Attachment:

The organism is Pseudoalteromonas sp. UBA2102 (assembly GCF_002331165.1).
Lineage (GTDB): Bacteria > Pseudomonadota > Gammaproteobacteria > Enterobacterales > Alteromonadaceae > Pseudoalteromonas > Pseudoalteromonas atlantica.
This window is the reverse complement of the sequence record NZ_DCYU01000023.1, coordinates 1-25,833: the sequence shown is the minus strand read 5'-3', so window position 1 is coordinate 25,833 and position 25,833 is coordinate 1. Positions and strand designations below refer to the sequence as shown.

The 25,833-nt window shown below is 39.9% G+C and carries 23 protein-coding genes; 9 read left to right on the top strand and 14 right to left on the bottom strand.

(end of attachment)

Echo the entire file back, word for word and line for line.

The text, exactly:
The organism is Pseudoalteromonas sp. UBA2102 (assembly GCF_002331165.1).
Lineage (GTDB): Bacteria > Pseudomonadota > Gammaproteobacteria > Enterobacterales > Alteromonadaceae > Pseudoalteromonas > Pseudoalteromonas atlantica.
This window is the reverse complement of the sequence record NZ_DCYU01000023.1, coordinates 1-25,833: the sequence shown is the minus strand read 5'-3', so window position 1 is coordinate 25,833 and position 25,833 is coordinate 1. Positions and strand designations below refer to the sequence as shown.

The 25,833-nt window shown below is 39.9% G+C and carries 23 protein-coding genes; 9 read left to right on the top strand and 14 right to left on the bottom strand.